• POU systems usually do not have a safety tank so users will be exposed to arsenic contamination after the capacity is reached and before testing indicates the need for a replacement.
  • With a POU systen you will still be bathing, showering, brushing teeth, washing clothes and filling up swimming pools or hot tubs with arsenic-contaminated water.
  • Studies have shown that in homes with a single tap arsenic POU water treatment system, it is not uncommin for people to occasionally drink from untreated taps, and when they do, arsenic levels increase in their urine.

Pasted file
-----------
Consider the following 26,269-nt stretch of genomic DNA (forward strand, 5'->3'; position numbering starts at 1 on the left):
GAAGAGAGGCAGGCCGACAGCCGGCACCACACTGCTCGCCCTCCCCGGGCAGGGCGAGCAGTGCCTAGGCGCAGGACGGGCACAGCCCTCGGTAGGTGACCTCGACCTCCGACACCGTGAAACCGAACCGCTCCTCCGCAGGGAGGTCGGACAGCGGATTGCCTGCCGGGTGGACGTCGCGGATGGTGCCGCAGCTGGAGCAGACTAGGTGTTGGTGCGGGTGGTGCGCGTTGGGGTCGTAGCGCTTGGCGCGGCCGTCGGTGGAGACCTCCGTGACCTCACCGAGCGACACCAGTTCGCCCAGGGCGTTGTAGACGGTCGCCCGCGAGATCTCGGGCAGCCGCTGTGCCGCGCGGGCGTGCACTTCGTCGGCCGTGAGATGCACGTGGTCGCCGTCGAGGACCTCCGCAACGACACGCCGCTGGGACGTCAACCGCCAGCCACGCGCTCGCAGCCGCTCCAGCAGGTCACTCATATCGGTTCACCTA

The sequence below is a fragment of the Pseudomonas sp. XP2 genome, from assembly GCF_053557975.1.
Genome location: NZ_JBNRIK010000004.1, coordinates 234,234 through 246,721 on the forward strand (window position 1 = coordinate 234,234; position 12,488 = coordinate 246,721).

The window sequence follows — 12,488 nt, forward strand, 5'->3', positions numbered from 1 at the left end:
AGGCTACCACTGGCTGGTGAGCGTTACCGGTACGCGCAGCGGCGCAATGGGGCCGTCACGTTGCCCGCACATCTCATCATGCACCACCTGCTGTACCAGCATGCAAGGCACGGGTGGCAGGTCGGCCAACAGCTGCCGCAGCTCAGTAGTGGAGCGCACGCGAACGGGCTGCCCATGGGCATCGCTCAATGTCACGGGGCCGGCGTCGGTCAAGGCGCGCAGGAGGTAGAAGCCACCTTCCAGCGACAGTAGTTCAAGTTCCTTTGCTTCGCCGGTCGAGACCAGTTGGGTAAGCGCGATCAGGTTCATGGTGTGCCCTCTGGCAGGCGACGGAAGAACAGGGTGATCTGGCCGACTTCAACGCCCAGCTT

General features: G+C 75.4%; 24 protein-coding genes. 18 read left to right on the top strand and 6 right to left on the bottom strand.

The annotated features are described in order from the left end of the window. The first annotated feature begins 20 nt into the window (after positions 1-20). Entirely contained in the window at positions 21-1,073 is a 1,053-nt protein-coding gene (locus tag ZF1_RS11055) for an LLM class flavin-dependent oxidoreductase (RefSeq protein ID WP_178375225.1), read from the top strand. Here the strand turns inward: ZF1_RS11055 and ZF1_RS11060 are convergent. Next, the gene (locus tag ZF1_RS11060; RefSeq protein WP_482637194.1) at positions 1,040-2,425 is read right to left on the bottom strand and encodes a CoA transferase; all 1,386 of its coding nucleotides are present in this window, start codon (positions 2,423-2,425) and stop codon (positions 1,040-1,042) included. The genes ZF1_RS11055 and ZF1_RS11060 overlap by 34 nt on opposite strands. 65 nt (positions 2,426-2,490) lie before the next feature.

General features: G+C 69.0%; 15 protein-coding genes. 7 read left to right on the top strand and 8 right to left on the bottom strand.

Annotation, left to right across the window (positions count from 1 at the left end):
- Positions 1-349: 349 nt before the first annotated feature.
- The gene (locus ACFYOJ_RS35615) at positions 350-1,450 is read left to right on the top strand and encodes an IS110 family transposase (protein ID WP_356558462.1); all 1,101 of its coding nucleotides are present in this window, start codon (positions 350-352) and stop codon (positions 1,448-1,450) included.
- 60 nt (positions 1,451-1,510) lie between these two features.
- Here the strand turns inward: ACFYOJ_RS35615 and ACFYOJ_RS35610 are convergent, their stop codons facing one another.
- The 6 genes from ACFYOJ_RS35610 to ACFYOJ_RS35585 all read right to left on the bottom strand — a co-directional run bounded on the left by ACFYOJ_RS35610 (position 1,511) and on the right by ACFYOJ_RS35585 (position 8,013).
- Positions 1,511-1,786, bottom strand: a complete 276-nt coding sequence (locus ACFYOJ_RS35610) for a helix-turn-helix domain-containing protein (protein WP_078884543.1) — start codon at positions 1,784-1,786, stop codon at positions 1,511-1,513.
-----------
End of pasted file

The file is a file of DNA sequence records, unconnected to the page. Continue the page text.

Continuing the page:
• If POU treatment at the kitchen sink is used, the kitchen tap should be the only source of water used for drinking or cooking. If water may be used for drinking in other rooms of the home (e.g. at a bathroom sink), either a POU unit should be installed at each potential drinking water tap in the home or a Whole-House Point-of-Entry (POE) system should be used.
  • When the cost of multiple POU systems is considered, it often becomes more economical to install a Whole-House POE system.
  • Some local health departments require Whole-House POE arsenic water treatment to ensure the health of current and future homeowners
  • The following treatments are not effective for removing any arsenic:
    • Boiling water (this will increase the arsenic concentration)
    • Ultraviolet (UV) light
    • Cation exchange (commonly called a water softener)
    • Granular activated carbon (GAC)
    • Aeration
    • Magnetic water conditioners